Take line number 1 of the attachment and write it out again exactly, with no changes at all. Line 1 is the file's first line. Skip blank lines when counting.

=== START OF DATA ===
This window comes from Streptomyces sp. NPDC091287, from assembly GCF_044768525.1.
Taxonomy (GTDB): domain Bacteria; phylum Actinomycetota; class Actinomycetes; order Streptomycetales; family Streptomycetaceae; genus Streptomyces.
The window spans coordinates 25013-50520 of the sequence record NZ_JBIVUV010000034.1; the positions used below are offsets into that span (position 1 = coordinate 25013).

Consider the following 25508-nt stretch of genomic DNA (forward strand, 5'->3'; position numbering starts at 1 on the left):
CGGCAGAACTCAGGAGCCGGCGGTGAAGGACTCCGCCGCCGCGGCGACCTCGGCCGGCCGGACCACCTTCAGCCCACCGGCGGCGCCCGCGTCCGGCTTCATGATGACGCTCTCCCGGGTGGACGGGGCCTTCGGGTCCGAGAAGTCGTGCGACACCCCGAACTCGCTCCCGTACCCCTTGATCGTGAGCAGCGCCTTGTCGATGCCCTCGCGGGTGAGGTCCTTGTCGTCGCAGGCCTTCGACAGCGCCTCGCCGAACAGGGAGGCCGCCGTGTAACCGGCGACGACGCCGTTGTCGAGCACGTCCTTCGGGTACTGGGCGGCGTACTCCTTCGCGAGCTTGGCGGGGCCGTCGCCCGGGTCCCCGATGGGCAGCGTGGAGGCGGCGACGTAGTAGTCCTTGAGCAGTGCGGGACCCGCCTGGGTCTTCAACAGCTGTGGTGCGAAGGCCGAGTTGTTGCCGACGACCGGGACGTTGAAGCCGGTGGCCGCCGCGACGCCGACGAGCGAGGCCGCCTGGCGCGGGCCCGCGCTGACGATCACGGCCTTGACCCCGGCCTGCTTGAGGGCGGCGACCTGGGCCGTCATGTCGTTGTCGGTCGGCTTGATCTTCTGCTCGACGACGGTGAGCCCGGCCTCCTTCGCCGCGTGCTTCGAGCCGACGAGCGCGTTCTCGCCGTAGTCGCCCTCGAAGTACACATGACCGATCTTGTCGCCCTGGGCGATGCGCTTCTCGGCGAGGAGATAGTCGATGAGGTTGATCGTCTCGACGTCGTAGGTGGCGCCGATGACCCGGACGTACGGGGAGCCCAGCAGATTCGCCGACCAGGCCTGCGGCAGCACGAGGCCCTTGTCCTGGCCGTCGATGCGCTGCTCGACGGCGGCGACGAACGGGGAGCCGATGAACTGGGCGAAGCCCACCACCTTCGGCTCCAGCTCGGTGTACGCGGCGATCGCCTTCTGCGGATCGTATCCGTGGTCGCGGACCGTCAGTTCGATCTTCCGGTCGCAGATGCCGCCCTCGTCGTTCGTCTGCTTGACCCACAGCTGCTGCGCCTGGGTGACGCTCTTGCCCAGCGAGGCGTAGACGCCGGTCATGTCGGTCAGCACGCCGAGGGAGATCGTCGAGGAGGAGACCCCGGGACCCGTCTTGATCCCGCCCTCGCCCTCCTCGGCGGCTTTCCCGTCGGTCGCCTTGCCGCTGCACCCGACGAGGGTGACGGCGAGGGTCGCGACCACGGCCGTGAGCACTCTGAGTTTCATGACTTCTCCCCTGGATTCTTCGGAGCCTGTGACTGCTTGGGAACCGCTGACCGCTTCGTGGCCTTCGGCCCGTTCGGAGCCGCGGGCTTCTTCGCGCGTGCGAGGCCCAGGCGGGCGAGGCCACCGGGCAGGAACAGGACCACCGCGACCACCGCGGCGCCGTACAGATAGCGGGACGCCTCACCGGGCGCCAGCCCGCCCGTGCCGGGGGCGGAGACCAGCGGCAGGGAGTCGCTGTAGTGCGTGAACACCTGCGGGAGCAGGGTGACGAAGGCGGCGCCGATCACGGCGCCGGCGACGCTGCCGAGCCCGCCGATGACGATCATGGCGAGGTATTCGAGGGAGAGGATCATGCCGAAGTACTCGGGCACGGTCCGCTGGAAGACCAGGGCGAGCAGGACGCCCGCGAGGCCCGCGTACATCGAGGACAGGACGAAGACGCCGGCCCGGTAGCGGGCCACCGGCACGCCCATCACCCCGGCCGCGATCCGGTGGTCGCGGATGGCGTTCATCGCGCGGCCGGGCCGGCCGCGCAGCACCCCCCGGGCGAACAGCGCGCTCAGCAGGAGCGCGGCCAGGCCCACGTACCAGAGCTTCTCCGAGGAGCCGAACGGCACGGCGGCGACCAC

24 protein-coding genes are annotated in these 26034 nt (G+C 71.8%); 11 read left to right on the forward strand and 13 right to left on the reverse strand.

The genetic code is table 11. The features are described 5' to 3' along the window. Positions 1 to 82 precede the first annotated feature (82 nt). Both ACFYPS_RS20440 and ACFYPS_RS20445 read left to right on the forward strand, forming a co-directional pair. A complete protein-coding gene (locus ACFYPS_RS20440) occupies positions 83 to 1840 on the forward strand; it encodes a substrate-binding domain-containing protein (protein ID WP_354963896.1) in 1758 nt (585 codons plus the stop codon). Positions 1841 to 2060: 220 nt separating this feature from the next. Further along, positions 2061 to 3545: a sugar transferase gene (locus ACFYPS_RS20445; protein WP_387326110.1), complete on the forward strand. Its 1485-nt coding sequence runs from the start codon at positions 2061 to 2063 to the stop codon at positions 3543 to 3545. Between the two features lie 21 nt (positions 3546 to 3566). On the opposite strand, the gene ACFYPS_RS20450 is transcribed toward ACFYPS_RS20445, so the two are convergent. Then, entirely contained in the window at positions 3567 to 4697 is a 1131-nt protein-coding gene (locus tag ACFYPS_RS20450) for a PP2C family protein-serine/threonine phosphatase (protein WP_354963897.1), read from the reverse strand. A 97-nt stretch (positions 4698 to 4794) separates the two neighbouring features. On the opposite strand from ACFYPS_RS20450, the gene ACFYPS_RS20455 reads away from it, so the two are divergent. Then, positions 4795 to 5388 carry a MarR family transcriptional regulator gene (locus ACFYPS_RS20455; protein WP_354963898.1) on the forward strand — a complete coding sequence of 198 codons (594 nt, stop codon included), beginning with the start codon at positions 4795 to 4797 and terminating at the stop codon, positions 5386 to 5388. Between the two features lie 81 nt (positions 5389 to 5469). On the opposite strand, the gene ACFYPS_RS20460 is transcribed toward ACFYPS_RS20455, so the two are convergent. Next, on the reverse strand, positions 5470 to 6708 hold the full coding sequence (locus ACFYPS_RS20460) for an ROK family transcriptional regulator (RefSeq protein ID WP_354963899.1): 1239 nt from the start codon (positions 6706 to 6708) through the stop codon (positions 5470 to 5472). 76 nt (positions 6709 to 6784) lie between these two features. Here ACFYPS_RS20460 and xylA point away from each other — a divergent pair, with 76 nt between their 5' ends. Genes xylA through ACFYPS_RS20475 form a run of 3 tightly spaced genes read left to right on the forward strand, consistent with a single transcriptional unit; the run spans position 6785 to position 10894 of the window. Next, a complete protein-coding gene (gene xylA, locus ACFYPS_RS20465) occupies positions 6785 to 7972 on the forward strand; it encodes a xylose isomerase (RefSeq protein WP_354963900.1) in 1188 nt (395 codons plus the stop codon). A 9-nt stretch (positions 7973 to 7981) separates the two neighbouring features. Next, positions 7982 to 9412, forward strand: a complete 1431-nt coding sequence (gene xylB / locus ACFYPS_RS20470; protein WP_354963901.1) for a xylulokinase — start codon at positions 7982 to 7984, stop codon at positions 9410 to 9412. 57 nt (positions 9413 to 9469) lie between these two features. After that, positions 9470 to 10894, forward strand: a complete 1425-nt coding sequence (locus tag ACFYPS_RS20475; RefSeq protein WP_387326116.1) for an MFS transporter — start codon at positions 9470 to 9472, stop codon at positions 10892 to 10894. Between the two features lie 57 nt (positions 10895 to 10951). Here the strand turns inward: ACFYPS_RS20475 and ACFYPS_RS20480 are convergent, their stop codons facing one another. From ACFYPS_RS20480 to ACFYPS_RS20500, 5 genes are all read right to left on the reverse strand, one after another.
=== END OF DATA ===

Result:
This window comes from Streptomyces sp. NPDC091287, from assembly GCF_044768525.1.